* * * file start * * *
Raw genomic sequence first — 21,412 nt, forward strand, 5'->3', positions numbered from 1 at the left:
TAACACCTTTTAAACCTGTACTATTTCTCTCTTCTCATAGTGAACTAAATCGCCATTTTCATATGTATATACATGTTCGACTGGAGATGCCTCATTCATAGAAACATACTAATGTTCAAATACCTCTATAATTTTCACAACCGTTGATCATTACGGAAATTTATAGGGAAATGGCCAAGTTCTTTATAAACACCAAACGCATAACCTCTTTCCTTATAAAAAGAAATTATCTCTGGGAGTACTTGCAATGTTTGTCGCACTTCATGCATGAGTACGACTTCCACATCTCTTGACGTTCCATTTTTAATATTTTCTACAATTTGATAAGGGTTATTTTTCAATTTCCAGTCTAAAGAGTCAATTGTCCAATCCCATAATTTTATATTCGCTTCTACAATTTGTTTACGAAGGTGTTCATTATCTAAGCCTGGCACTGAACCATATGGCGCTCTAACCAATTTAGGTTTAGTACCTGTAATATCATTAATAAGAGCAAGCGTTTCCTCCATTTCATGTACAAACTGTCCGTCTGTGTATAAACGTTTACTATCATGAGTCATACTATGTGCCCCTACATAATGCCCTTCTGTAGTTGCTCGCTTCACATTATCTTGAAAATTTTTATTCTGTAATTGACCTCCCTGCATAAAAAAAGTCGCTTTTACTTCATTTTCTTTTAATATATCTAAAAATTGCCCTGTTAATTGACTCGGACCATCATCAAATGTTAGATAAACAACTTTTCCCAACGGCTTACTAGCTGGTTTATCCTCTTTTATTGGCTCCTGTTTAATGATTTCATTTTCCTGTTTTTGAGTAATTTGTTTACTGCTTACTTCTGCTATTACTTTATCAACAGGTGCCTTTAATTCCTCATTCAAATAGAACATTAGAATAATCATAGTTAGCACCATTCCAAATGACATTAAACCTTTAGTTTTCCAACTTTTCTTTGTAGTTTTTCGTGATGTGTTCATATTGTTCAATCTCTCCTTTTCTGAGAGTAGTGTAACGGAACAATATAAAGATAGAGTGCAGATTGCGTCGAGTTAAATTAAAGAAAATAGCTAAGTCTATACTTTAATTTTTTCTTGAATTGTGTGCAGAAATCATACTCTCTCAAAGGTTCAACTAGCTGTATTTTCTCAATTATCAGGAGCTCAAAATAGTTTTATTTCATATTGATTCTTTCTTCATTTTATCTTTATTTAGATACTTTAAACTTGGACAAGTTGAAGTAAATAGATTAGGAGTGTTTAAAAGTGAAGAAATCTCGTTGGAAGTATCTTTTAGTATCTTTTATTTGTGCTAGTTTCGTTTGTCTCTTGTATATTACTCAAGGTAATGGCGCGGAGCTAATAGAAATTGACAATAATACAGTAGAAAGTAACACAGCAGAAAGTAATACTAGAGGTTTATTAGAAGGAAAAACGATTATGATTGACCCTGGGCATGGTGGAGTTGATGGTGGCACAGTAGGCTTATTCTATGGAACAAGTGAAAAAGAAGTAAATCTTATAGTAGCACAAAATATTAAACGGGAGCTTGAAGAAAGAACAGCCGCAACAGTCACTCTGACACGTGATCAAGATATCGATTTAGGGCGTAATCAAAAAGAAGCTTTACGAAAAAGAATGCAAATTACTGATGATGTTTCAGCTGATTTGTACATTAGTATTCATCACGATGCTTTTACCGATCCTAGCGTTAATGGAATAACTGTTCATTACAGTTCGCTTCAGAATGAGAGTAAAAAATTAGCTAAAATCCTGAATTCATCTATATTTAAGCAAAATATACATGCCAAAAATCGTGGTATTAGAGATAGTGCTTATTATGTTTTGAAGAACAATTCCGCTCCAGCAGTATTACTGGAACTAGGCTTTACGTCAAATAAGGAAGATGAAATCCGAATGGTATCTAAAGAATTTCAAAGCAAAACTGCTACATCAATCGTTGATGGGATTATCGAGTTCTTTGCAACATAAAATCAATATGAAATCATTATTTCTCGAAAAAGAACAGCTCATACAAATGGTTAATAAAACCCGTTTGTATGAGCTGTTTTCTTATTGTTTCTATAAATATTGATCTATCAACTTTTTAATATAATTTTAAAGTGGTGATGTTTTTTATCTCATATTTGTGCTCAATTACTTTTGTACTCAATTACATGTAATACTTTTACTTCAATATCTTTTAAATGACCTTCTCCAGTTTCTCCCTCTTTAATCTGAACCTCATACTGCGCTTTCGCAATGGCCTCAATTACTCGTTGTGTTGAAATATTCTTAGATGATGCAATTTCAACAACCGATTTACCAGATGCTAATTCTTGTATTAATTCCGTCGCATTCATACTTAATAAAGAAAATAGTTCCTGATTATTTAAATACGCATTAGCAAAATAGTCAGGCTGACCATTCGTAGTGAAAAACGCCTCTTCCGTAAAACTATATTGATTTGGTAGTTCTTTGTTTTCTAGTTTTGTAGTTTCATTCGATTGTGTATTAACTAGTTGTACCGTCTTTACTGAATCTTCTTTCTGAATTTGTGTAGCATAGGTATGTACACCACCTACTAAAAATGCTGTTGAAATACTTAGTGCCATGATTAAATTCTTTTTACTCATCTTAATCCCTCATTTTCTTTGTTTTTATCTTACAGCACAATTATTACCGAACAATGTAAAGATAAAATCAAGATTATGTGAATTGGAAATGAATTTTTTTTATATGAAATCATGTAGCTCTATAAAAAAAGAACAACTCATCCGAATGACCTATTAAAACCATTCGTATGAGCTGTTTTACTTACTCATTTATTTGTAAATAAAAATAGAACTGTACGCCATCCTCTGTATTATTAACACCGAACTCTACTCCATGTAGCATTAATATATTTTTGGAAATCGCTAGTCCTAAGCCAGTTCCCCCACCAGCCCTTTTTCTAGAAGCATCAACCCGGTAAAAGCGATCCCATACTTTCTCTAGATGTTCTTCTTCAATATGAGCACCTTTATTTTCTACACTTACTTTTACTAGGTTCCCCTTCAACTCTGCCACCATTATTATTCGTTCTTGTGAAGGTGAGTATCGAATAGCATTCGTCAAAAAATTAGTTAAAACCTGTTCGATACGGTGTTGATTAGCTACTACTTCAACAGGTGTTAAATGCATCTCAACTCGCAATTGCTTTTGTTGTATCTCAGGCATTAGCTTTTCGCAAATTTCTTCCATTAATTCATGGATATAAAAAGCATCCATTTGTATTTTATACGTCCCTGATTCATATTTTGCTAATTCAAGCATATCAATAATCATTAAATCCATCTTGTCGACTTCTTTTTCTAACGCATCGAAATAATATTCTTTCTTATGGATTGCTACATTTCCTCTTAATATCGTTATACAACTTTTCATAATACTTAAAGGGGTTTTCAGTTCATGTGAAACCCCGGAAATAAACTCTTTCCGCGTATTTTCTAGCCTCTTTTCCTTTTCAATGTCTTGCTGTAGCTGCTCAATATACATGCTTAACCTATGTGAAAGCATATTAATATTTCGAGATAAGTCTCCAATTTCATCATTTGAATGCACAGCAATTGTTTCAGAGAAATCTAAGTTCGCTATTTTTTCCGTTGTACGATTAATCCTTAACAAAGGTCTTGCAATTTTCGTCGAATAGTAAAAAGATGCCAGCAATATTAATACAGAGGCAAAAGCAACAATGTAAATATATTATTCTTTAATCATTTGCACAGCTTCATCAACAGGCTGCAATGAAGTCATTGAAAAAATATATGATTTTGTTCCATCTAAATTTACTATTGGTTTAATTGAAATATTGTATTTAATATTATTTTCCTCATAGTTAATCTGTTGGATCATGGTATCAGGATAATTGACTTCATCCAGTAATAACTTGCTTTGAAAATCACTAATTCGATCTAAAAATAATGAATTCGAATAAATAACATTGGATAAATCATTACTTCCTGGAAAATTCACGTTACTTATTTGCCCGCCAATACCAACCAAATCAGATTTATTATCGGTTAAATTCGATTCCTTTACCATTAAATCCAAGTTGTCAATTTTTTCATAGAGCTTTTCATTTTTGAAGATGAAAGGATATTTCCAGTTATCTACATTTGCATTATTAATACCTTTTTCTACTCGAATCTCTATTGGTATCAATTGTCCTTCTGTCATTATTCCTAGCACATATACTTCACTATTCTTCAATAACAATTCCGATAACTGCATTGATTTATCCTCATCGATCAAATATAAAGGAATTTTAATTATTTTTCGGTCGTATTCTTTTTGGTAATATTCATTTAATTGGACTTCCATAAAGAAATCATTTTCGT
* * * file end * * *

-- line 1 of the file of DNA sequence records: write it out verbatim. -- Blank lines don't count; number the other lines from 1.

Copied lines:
Raw genomic sequence first — 21,412 nt, forward strand, 5'->3', positions numbered from 1 at the left: